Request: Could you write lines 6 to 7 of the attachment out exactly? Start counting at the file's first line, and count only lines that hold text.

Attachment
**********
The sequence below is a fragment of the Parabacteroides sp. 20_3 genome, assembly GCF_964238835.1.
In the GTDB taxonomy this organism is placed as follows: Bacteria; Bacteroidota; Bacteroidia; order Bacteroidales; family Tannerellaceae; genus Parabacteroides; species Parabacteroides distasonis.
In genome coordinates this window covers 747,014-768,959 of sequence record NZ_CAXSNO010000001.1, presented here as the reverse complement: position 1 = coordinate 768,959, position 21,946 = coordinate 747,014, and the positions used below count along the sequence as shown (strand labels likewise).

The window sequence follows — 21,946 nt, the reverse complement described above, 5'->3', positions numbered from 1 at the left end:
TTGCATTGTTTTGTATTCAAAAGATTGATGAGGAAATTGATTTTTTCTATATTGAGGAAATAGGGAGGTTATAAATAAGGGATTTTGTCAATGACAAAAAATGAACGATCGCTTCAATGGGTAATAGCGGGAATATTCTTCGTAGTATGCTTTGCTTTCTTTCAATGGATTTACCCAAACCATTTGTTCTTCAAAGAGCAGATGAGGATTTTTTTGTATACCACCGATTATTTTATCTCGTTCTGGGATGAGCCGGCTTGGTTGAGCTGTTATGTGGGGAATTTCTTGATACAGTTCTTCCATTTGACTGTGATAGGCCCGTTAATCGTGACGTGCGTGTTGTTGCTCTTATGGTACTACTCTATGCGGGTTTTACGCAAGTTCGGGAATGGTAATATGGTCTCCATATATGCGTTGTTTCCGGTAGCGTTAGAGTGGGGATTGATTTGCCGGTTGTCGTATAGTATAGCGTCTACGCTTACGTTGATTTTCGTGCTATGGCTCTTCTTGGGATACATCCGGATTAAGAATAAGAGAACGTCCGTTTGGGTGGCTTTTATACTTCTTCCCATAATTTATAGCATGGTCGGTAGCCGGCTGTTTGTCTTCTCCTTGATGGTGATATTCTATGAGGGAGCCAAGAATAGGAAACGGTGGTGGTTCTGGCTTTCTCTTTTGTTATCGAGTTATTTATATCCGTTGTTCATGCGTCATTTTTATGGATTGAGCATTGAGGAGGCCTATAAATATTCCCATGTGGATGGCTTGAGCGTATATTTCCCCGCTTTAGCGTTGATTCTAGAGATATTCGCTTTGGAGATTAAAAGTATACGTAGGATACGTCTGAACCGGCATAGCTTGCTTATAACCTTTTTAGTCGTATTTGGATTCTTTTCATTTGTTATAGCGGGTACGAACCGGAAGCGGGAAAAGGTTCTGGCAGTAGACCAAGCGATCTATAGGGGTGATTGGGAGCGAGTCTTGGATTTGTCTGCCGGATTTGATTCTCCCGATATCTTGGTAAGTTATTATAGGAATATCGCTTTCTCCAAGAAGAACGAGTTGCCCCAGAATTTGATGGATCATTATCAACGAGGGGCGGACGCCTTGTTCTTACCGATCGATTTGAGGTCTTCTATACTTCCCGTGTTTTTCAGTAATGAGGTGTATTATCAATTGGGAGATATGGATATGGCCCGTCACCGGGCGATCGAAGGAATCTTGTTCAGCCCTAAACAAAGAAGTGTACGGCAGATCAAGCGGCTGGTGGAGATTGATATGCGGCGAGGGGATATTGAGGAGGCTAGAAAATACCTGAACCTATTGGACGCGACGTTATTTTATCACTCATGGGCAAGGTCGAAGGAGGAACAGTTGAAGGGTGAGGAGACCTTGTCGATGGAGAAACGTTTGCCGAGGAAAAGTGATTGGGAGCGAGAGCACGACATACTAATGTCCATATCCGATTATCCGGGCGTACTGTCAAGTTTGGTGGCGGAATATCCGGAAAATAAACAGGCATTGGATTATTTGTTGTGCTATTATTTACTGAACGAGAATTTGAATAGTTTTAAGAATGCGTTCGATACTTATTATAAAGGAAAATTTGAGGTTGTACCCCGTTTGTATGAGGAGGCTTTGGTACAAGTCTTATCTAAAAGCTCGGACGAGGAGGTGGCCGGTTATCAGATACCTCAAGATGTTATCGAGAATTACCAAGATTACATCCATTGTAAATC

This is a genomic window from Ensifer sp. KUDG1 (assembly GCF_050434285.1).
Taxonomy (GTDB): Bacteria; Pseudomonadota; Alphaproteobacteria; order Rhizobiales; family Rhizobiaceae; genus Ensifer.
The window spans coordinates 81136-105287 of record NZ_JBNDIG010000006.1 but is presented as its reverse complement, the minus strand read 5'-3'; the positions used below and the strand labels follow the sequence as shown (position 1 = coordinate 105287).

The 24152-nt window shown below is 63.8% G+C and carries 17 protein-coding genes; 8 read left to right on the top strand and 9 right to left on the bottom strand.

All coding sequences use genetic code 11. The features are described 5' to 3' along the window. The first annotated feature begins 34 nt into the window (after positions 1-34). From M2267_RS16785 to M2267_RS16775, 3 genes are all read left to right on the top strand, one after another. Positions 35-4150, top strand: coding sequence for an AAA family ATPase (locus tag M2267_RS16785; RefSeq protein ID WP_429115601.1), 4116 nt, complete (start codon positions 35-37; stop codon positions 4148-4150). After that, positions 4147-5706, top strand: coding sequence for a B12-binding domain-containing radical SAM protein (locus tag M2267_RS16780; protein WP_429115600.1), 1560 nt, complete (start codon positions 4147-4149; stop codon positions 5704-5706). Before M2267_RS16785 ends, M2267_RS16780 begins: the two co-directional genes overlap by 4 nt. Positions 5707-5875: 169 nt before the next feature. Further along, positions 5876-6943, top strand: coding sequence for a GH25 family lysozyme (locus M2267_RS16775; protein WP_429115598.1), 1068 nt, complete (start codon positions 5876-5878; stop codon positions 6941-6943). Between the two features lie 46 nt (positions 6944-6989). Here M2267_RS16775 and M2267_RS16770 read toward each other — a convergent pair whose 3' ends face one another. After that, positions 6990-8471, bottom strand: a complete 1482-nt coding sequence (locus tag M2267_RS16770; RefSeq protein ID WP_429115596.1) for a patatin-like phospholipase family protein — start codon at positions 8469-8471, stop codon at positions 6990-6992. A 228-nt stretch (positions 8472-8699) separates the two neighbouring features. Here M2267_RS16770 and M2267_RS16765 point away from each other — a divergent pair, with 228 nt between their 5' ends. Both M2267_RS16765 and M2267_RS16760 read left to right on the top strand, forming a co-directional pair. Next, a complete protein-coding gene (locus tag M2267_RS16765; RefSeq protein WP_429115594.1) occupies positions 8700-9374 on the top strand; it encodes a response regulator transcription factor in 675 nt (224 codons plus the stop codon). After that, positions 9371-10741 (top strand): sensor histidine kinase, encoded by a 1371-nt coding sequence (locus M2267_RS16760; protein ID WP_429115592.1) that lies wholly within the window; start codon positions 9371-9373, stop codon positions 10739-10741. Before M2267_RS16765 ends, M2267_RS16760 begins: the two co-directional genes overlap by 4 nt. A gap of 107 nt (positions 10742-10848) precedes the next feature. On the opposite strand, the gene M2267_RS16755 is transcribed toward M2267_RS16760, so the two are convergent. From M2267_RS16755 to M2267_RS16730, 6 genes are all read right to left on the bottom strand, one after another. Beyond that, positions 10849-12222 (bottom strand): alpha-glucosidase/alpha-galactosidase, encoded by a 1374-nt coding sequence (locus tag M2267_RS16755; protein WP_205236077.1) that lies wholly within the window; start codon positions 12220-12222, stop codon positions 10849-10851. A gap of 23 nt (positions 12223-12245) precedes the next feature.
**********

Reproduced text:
This is a genomic window from Ensifer sp. KUDG1 (assembly GCF_050434285.1).
Taxonomy (GTDB): Bacteria; Pseudomonadota; Alphaproteobacteria; order Rhizobiales; family Rhizobiaceae; genus Ensifer.